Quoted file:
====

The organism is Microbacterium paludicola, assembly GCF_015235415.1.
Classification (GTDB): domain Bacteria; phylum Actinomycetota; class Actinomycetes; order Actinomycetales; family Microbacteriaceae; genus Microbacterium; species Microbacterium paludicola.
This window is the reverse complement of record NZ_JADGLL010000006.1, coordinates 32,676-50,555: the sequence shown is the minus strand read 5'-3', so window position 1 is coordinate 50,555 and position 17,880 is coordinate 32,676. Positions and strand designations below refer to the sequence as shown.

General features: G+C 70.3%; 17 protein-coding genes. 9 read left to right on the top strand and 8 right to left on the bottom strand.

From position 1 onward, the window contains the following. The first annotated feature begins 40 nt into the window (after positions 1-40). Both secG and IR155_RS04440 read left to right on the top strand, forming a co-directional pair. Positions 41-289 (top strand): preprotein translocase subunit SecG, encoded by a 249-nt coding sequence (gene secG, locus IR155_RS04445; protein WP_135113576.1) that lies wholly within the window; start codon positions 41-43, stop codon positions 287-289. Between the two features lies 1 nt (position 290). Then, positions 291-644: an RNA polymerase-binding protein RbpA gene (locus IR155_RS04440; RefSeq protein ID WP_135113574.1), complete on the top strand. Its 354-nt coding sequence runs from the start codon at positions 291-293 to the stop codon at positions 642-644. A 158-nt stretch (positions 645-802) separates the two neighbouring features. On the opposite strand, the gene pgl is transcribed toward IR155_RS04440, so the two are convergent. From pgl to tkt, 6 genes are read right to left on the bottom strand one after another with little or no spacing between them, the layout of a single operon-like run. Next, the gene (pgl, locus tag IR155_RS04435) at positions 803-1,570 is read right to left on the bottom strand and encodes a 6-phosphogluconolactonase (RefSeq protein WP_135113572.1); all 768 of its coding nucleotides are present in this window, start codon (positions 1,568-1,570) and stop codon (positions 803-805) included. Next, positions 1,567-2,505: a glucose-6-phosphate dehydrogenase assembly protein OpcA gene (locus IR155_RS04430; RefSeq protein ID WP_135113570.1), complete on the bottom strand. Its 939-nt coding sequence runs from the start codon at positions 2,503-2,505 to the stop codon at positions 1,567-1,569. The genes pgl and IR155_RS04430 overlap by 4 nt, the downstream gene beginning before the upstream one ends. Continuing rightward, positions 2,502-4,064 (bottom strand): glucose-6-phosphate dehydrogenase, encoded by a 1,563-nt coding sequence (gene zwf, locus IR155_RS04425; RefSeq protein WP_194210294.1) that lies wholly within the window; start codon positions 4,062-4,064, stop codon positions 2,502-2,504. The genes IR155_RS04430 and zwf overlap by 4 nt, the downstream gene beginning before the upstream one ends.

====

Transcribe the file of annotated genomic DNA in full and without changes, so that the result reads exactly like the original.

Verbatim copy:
The organism is Microbacterium paludicola, assembly GCF_015235415.1.
Classification (GTDB): domain Bacteria; phylum Actinomycetota; class Actinomycetes; order Actinomycetales; family Microbacteriaceae; genus Microbacterium; species Microbacterium paludicola.
This window is the reverse complement of record NZ_JADGLL010000006.1, coordinates 32,676-50,555: the sequence shown is the minus strand read 5'-3', so window position 1 is coordinate 50,555 and position 17,880 is coordinate 32,676. Positions and strand designations below refer to the sequence as shown.

General features: G+C 70.3%; 17 protein-coding genes. 9 read left to right on the top strand and 8 right to left on the bottom strand.

From position 1 onward, the window contains the following. The first annotated feature begins 40 nt into the window (after positions 1-40). Both secG and IR155_RS04440 read left to right on the top strand, forming a co-directional pair. Positions 41-289 (top strand): preprotein translocase subunit SecG, encoded by a 249-nt coding sequence (gene secG, locus IR155_RS04445; protein WP_135113576.1) that lies wholly within the window; start codon positions 41-43, stop codon positions 287-289. Between the two features lies 1 nt (position 290). Then, positions 291-644: an RNA polymerase-binding protein RbpA gene (locus IR155_RS04440; RefSeq protein ID WP_135113574.1), complete on the top strand. Its 354-nt coding sequence runs from the start codon at positions 291-293 to the stop codon at positions 642-644. A 158-nt stretch (positions 645-802) separates the two neighbouring features. On the opposite strand, the gene pgl is transcribed toward IR155_RS04440, so the two are convergent. From pgl to tkt, 6 genes are read right to left on the bottom strand one after another with little or no spacing between them, the layout of a single operon-like run. Next, the gene (pgl, locus tag IR155_RS04435) at positions 803-1,570 is read right to left on the bottom strand and encodes a 6-phosphogluconolactonase (RefSeq protein WP_135113572.1); all 768 of its coding nucleotides are present in this window, start codon (positions 1,568-1,570) and stop codon (positions 803-805) included. Next, positions 1,567-2,505: a glucose-6-phosphate dehydrogenase assembly protein OpcA gene (locus IR155_RS04430; RefSeq protein ID WP_135113570.1), complete on the bottom strand. Its 939-nt coding sequence runs from the start codon at positions 2,503-2,505 to the stop codon at positions 1,567-1,569. The genes pgl and IR155_RS04430 overlap by 4 nt, the downstream gene beginning before the upstream one ends. Continuing rightward, positions 2,502-4,064 (bottom strand): glucose-6-phosphate dehydrogenase, encoded by a 1,563-nt coding sequence (gene zwf, locus IR155_RS04425; RefSeq protein WP_194210294.1) that lies wholly within the window; start codon positions 4,062-4,064, stop codon positions 2,502-2,504. The genes IR155_RS04430 and zwf overlap by 4 nt, the downstream gene beginning before the upstream one ends.